He ran up his telescopic mast and swerved to the southward to meet the squadron from Calais, flying his admiral's flag, and under it the signal:

"I wish to speak to you."

The Flying Fish and the See Adler quickened up, and the others slowed down until they met about two thousand feet above the sea. Castellan ran the Flying Fish alongside the Commodore of the other Squadron, and in ten minutes he had learned what the other had to tell, and arranged a plan of operations.

Within the next five minutes three of the seven craft had dropped to the water and disappeared beneath it. The other four, led by the Flying Fish, winged their way towards Dover.

The aerial section of the squadron made straight for the harbour. The submarine section made southwestward to cut off the half dozen "lame ducks" which were still struggling towards it. With these, unhappily, was the Scotland, the huge flagship of the North Sea Squadron, which still full of fight, was towing the battleship Commonwealth, whose rudder and propellers had been disabled by a torpedo from a French submarine.

She was, of course, the first victim selected. Two Flying Fishes dived, one under her bows and one under her stern, and each discharged two torpedoes.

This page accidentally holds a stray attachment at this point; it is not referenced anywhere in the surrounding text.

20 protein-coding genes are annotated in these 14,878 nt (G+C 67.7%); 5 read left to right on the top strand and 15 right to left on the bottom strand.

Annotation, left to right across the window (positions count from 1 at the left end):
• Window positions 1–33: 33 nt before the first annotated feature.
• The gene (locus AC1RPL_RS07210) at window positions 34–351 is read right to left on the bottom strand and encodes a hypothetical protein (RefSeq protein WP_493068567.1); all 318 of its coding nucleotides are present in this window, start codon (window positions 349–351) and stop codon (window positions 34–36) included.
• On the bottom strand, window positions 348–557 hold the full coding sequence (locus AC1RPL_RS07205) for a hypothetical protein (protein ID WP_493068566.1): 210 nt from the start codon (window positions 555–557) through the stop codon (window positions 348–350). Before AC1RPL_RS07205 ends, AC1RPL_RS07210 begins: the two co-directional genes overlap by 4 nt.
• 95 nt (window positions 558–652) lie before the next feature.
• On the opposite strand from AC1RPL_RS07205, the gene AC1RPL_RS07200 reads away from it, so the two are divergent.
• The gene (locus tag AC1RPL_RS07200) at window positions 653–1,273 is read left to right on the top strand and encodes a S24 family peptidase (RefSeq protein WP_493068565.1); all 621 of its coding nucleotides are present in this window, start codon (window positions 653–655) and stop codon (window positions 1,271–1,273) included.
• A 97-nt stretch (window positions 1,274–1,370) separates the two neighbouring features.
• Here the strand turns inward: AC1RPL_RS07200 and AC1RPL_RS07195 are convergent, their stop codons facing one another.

No fabric made by human hands could have withstood the shock of the four explosions which burst out simultaneously. The sore-stricken leviathan stopped, shuddered and reeled, smitten to death. For a few moments she floundered and wallowed in the vast masses of foaming water that rose up round her — and when they sank she took a mighty sideward reel and followed them.

The rest met their inevitable fate in quick succession, and went down with their ensigns and pennants flying — to death, but not to defeat or disgrace.

The ten British submarines which were left from the fight had already put out to try conclusions with the Flying Fishes; but a porpoise might as well have tried to hunt down a northern diver. As soon as each Flying Fish had finished its work of destruction it spread its wings and leapt into the air — and woe betide the submarine whose periscope showed for a moment above the water, for in that moment a torpedo fell on or close to it, and that submarine dived for the last time.

Meanwhile the horrors of the past afternoon and evening were being repeated in the crowded harbour, and on shore, until a frightful catastrophe befell the remains of the British Fleet.

John Castellan, with two other craft, was examining the forts from a height of four thousand feet, and dropping a few torpedoes into any which did not appear to be completely wrecked. The captain of another was amusing himself by dispersing, in more senses than one, the helpless, terror-stricken crowds on the cliffs whence they had lately cheered the last of Britain's naval victories, and the rest were circling over the harbour at a height of three thousand feet, letting go torpedoes whenever a fair mark presented itself.